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kaiel090x

pointers and references

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As a game programmer, will there be any reasons I need to know pointers and references. They seem pointless to me, and the books Im reading give absolutely no reason to know either besides "to manipulate memory directly." yeah obviosly, but the hell would I need to do that, and in games, why would i need it. Please reply someone. Hey, I am new to C++, but I have worked with Flash, and I consider myself one of the best Flash Game programmers around. Truthfully, If flash could support more code(it has a limit, i think its like 100,000 lines) I would never use C++. I could make 2d games in flash, simply, put in plain words, I can do more than flash is capable of. I have never seena pointer or reference, and they are quite confusing, mainly because Im reading a book by Jesse Liberty on how to do it, and besides that, Im used to all variables being public. I see no reason I should need private variables.(as in classes)I can just use structs, they are easier, always public, and dont have a constructor and deconstructor, another thing Jesse Liberty cant write about. So, I understand I could use pointers for certain things, but why should I go through all the trouble of using a pointer to define a private variable when I can just make it public. I find no logic in it. ~ from the depths of the ocean Edited by - kaiel090x on August 12, 2001 5:23:24 PM

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Ok I''ll take it you haven''t programmed a lot before (or at least not worked with something like C++). So let me put it this way:

I CAN NOT IMAGINE HOW IT IS POSSIBLE TO PROGRAM WITHOUT POINTERS.

this is mainly because I have never really programmed with anything else before (well a bit of GWBasic and QBasic).

There are just so many examples of how pointers are more than useful. Here are a few examples

- with pointers you can dynamically allocate memory. ie you can make arrays which do not have a pre-specified size.

eg Bullet *MyBullets = new Bullet[size]

size can be a variable. if you tried to do something like Bullet MyBullet[size], you would get an error

- You can pass pointers to functions as parameters which means they can be changed inside the function.

eg void SetMyValues (int *a, int *b)
{
*a = 2;
*b = 3;
}

see here that you can actually set the value of ''a'' and ''b'' where as if they were not pointers, once the function returns, these two would be wiped from memory

- Thirdly there is just this whole idea that when you create a pointer inside a function, it is not wiped from memory when the function returns. This could allow you to do a whole bunch of things. eg you can make linked lists and have functions that add or remove new objects to the list, which if it wasn''t for pointers you could not do.

5 years ago I would say exactly what you said. what is the point of pointers? But when you actually start to use them you realize what powerfull tools they are and after a while you can''t imagine programming without them. My suggestion is try to use pointers although at first you might not realize why exactly you are using them.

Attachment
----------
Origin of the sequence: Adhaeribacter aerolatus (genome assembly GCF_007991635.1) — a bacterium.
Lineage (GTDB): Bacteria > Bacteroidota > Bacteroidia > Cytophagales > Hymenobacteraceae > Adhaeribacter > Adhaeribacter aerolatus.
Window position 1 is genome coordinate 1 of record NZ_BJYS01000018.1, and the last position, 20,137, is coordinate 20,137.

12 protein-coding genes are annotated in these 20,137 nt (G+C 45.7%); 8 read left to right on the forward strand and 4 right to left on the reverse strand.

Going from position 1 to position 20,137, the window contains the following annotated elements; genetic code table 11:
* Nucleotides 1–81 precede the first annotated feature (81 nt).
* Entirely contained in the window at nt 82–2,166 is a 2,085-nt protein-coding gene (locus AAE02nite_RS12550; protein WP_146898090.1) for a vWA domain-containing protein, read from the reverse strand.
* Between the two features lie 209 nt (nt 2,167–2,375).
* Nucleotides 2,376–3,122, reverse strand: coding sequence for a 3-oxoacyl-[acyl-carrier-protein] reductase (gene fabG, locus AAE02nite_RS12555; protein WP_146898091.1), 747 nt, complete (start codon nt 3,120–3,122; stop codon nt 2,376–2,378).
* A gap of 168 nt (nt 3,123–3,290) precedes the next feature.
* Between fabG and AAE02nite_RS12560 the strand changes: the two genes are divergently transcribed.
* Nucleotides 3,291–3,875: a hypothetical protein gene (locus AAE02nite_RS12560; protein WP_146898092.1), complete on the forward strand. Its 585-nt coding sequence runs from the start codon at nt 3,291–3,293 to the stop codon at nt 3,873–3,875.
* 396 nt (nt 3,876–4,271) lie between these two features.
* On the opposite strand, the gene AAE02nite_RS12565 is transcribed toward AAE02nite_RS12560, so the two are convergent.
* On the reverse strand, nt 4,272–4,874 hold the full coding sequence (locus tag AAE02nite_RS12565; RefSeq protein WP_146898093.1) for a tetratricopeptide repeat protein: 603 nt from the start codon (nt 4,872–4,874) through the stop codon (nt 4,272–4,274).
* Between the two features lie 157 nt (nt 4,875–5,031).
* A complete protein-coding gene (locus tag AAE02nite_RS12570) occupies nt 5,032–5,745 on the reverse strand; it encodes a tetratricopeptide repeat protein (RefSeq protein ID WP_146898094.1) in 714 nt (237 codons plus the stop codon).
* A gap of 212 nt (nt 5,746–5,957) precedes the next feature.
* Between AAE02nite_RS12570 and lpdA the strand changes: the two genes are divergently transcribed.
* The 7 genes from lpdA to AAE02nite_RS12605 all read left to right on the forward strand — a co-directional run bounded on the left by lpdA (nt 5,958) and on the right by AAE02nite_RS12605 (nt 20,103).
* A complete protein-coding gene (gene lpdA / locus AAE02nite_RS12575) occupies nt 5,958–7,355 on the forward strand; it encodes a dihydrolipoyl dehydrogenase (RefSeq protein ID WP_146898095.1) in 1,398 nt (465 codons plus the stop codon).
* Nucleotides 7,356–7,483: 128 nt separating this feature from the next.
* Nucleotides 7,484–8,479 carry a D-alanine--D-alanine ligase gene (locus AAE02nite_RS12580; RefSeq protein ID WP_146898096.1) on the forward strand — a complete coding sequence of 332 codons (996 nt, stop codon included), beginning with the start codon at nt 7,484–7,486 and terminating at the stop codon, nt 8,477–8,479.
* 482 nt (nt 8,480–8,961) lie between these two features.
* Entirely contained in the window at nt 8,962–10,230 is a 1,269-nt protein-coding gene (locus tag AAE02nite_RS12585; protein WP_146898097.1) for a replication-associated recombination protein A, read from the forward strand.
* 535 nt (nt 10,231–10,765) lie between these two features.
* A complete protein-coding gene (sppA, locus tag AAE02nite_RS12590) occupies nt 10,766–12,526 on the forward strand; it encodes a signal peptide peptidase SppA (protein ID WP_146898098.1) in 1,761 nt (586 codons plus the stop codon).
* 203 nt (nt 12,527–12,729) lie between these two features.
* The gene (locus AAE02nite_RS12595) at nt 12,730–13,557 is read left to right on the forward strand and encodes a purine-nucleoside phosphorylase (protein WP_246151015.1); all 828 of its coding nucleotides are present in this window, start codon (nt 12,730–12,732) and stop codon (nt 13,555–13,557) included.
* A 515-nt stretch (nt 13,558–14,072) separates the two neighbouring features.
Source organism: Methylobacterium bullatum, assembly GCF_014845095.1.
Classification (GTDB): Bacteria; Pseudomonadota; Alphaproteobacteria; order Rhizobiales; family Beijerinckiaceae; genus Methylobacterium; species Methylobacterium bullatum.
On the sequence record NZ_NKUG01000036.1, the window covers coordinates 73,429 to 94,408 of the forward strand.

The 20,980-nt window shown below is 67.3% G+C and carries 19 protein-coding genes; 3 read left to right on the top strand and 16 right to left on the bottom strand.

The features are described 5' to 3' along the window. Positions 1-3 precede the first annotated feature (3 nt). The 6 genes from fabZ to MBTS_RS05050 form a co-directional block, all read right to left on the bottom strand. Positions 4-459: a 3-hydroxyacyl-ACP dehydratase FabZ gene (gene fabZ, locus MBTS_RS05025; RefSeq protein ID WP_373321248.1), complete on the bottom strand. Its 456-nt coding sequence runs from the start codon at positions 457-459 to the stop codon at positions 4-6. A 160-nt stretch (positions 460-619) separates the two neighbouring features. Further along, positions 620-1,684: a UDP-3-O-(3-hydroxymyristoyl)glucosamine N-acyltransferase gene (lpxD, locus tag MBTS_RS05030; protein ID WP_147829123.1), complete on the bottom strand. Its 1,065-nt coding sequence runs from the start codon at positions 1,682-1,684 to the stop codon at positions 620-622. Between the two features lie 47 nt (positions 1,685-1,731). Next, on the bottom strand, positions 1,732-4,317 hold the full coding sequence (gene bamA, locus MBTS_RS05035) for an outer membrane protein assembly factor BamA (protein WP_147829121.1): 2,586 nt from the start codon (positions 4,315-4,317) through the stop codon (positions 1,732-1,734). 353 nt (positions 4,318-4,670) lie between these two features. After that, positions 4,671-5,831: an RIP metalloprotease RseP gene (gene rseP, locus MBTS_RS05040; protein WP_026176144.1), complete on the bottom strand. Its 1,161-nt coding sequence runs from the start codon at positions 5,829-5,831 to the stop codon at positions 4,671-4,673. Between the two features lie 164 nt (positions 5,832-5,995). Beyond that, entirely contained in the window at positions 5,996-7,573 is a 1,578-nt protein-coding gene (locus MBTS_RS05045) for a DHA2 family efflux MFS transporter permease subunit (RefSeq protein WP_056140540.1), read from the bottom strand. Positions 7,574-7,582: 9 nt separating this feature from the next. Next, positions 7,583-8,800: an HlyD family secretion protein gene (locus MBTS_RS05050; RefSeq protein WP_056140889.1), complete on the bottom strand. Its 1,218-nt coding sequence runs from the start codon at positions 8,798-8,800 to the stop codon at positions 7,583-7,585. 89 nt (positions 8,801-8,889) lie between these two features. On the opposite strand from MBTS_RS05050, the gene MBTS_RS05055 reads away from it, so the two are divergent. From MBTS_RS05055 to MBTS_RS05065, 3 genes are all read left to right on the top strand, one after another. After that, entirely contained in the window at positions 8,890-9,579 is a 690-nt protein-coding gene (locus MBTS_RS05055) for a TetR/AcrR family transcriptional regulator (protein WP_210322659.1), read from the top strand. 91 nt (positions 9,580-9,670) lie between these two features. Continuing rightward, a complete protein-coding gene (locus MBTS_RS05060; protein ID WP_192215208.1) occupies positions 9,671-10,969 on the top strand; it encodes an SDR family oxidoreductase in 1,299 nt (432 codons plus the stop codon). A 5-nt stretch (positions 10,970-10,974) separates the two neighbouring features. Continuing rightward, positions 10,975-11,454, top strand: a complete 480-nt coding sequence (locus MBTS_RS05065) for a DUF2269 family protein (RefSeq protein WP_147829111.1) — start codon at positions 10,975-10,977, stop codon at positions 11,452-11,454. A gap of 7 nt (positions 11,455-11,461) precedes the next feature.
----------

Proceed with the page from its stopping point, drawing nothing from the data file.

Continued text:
Anyway those were my thoughts. Of course I could be completely wrong. Hope it helped anyway.

Thanks

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Being as the other person didnt tell u what refrences are used for il ggive u a breaf explination. refrences are used for passing information to a function in much the same way u would pass a value normally eg

  

void function(int x)
{
//code

}

void main()
{
int x;

function(x);
}

//now if u do this


void function(int & x) //use the & operator there u c?!

{
//code

}

void main()
{
int x;

function(x);
}
[/souce]

Then the variable x is shared between main() and function(), but in the first excample a new varialbe x is created and the data is copied from one variable to another which can take a ling time


~prevail by daring to fail~

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Since the other 2 guys covered the tech details I''ll just comment about public/private variables. Being a programmer isn''t about writing code, any monkey can do that, being a good programmer is about designing code that you (& others) can work on easily. Hence OO. You should really read an OO design book as well as a C++ programming book, then you will not only know how to use the features of C++ (public/private/classes/etc) but you will know when to use the features & why you should use them.
Otherwise you will hang yourself by your own sphagatti code....which is bad (believe me, I''ve done it!)

Brad

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kaiel090x, please don''t post the same question across numerous forums, and please don''t post questions that have already been posted in the last 2 or 3 days!

You have plenty of replies on the pointer issue in your other thread here, and the issues regarding public/private data have been amply raised here, here and here.

Use the search facility to look for information relevant to you. We don''t mind helping people here, but that doesn''t mean we''re happy spelling out the same basic points every 2 days just because someone couldn''t be bothered to spend a few minutes browsing the forums and using the search facility.

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